Apple supplier Japan Display has found a way to reduce the cost of flexible displays by swapping OLED panels for LCD. The company plans to start mass producing its new screens in 2018, and they’re likely to appear in future iPhones.
Apple’s been rumored to be investigating flexible iPhone, capable of bending and folding without damage, for years now — but it seems that Samsung may beat Cupertino to actually launching a handset like this into the marketplace.
According to a new report, Samsung is planning to introduce two new smartphone models featuring flexible displays, including one able to fold in half “like a cosmetic compact.”
Unless your name is Timothy Donald Cook, or you could get away with calling him T.C. to his face, chances are you don’t know exactly what Apple’s got planned for its next-gen iPhone 7.
Apple probably doesn’t have the idea of a “widescreen” iPhone 7 — complete with magically expanding display — in mind, but as wacky concept videos go, a new video from designers Sonitac is not only beautifully put together, but genuinely something I’ve not seen before.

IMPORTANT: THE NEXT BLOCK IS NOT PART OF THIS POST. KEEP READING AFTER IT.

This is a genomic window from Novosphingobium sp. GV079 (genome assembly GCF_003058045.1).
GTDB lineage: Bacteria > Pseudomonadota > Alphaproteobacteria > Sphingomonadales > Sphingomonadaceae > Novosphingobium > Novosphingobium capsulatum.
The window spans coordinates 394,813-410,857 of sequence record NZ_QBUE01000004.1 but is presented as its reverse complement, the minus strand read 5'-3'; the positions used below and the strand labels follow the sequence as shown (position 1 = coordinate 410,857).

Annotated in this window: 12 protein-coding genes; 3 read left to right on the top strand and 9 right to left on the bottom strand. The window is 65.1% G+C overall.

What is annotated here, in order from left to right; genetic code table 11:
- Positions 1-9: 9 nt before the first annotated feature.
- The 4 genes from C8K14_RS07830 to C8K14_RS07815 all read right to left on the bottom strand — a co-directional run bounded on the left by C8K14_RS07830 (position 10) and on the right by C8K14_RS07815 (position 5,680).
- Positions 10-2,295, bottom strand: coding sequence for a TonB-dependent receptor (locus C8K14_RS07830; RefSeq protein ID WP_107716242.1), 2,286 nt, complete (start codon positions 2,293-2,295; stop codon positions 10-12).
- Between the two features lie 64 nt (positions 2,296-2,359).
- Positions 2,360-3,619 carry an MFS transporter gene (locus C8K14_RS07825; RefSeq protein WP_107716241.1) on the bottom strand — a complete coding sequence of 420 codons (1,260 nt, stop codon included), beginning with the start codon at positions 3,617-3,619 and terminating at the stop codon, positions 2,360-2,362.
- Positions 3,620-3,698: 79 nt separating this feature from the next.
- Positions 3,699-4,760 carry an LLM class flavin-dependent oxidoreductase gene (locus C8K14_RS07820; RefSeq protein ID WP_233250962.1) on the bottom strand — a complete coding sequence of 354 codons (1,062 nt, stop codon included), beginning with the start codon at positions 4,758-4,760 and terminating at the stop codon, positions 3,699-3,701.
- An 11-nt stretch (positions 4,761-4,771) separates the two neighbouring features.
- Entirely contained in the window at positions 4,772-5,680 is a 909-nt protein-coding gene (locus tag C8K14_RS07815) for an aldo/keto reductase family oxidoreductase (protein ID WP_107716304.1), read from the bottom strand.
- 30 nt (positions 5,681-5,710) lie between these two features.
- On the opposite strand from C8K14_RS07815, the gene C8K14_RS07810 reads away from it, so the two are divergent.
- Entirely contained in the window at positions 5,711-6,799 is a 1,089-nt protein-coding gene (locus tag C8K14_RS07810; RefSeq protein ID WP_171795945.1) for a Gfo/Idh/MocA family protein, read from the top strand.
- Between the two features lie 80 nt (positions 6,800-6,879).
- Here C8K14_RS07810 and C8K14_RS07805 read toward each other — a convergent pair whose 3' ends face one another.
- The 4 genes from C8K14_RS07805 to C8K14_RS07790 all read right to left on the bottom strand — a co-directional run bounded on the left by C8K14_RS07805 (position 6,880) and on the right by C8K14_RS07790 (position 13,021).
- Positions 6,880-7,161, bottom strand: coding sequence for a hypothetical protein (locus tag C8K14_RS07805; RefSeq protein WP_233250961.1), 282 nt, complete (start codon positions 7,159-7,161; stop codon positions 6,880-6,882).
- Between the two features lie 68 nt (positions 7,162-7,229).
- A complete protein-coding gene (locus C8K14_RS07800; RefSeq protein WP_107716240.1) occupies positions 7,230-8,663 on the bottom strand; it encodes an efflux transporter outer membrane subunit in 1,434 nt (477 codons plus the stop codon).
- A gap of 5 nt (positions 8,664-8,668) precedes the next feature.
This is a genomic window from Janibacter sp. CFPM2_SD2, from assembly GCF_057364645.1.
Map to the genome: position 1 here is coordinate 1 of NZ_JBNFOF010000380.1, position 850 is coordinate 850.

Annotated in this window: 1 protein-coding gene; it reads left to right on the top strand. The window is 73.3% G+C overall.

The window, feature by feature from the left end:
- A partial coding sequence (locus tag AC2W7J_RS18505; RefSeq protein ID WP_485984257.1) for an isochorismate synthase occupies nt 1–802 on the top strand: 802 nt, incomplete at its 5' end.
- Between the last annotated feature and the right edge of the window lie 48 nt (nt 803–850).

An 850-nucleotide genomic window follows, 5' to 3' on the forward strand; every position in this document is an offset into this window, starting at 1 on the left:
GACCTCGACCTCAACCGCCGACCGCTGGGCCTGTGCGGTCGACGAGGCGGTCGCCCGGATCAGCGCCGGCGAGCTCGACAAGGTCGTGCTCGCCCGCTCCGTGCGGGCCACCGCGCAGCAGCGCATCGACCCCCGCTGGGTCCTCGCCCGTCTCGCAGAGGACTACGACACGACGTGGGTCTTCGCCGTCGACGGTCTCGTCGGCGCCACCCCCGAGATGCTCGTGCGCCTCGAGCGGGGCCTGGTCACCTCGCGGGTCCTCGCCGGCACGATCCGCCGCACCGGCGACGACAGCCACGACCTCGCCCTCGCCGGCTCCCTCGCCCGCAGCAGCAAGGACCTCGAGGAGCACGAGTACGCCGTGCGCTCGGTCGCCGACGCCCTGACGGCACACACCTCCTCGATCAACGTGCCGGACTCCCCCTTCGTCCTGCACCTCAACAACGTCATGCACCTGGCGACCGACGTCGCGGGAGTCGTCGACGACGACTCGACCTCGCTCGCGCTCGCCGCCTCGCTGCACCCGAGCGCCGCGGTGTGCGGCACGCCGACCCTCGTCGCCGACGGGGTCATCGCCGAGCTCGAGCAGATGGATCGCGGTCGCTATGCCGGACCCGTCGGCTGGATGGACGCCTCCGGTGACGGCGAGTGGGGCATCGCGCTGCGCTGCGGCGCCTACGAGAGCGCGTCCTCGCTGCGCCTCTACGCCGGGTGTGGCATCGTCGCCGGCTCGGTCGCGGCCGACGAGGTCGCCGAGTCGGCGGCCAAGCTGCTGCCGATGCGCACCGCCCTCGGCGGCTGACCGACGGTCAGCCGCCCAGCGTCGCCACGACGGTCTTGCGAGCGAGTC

Stanley is a bendable, leather-and-felt iPhone stand that thinks different.
Instead of the standard aluminum and white plastic of many an iPhone stand, Distil Union’s Stanley is a soft, approachable bit of gear that will bend into all sorts of positions, letting you set the viewing angle and height of your iPhone with very little effort.
It’s a refreshing alternative to the typical tech common to other stands, a fact that’s gotten the Stanley funded at more than twice the requested amount on Kickstarter.
We’ve been waiting for Samsung to launch a new smartphone with a flexible, wraparound display ever since the Korean company began showing off its new technology at trade shows like CES. But it may need to move a little faster if it wants to be the first to market with this new form factor.
A new Apple patent published today by the U.S. Patent & Trademark Office shows the Cupertino company has been also experimenting with wraparound displays for the iPhone, which provide a more rounded form factor not too dissimilar to that of the fourth- and fifth-generation iPod nanos.
Apple’s next-generation iPhone could finally put an end to fragile smartphones by adopting a flexible OLED display that can bend and twist without so much as a crack. The technology will reportedly come from Samsung — one of Apple’s biggest display partners — which claims to have already received “huge” orders from certain companies.